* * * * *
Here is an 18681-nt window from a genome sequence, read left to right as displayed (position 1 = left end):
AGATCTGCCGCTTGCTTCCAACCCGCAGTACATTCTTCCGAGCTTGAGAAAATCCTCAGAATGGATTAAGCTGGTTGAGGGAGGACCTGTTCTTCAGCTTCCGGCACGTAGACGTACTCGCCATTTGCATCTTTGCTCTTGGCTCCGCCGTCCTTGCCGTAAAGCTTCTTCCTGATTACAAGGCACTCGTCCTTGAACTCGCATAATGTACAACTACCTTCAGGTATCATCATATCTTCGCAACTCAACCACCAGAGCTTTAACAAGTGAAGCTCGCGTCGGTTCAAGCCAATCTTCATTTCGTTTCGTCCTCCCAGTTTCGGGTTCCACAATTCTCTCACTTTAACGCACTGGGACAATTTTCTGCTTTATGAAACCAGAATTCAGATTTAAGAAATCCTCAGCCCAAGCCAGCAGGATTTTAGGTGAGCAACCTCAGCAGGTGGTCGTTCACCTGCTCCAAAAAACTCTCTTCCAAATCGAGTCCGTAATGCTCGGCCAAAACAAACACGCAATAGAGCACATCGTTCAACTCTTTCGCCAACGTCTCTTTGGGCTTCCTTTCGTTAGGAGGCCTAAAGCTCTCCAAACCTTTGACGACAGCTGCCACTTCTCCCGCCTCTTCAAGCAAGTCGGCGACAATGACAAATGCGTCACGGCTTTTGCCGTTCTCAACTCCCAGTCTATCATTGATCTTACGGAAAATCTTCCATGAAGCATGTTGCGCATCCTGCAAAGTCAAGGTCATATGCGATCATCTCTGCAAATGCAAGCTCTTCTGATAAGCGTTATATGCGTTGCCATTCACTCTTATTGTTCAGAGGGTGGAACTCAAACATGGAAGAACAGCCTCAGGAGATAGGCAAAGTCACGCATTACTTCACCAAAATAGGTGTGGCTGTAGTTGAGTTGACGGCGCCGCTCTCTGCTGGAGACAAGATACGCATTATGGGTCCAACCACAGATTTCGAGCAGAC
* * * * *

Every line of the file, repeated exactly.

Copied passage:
Here is an 18681-nt window from a genome sequence, read left to right as displayed (position 1 = left end):
AGATCTGCCGCTTGCTTCCAACCCGCAGTACATTCTTCCGAGCTTGAGAAAATCCTCAGAATGGATTAAGCTGGTTGAGGGAGGACCTGTTCTTCAGCTTCCGGCACGTAGACGTACTCGCCATTTGCATCTTTGCTCTTGGCTCCGCCGTCCTTGCCGTAAAGCTTCTTCCTGATTACAAGGCACTCGTCCTTGAACTCGCATAATGTACAACTACCTTCAGGTATCATCATATCTTCGCAACTCAACCACCAGAGCTTTAACAAGTGAAGCTCGCGTCGGTTCAAGCCAATCTTCATTTCGTTTCGTCCTCCCAGTTTCGGGTTCCACAATTCTCTCACTTTAACGCACTGGGACAATTTTCTGCTTTATGAAACCAGAATTCAGATTTAAGAAATCCTCAGCCCAAGCCAGCAGGATTTTAGGTGAGCAACCTCAGCAGGTGGTCGTTCACCTGCTCCAAAAAACTCTCTTCCAAATCGAGTCCGTAATGCTCGGCCAAAACAAACACGCAATAGAGCACATCGTTCAACTCTTTCGCCAACGTCTCTTTGGGCTTCCTTTCGTTAGGAGGCCTAAAGCTCTCCAAACCTTTGACGACAGCTGCCACTTCTCCCGCCTCTTCAAGCAAGTCGGCGACAATGACAAATGCGTCACGGCTTTTGCCGTTCTCAACTCCCAGTCTATCATTGATCTTACGGAAAATCTTCCATGAAGCATGTTGCGCATCCTGCAAAGTCAAGGTCATATGCGATCATCTCTGCAAATGCAAGCTCTTCTGATAAGCGTTATATGCGTTGCCATTCACTCTTATTGTTCAGAGGGTGGAACTCAAACATGGAAGAACAGCCTCAGGAGATAGGCAAAGTCACGCATTACTTCACCAAAATAGGTGTGGCTGTAGTTGAGTTGACGGCGCCGCTCTCTGCTGGAGACAAGATACGCATTATGGGTCCAACCACAGATTTCGAGCAGAC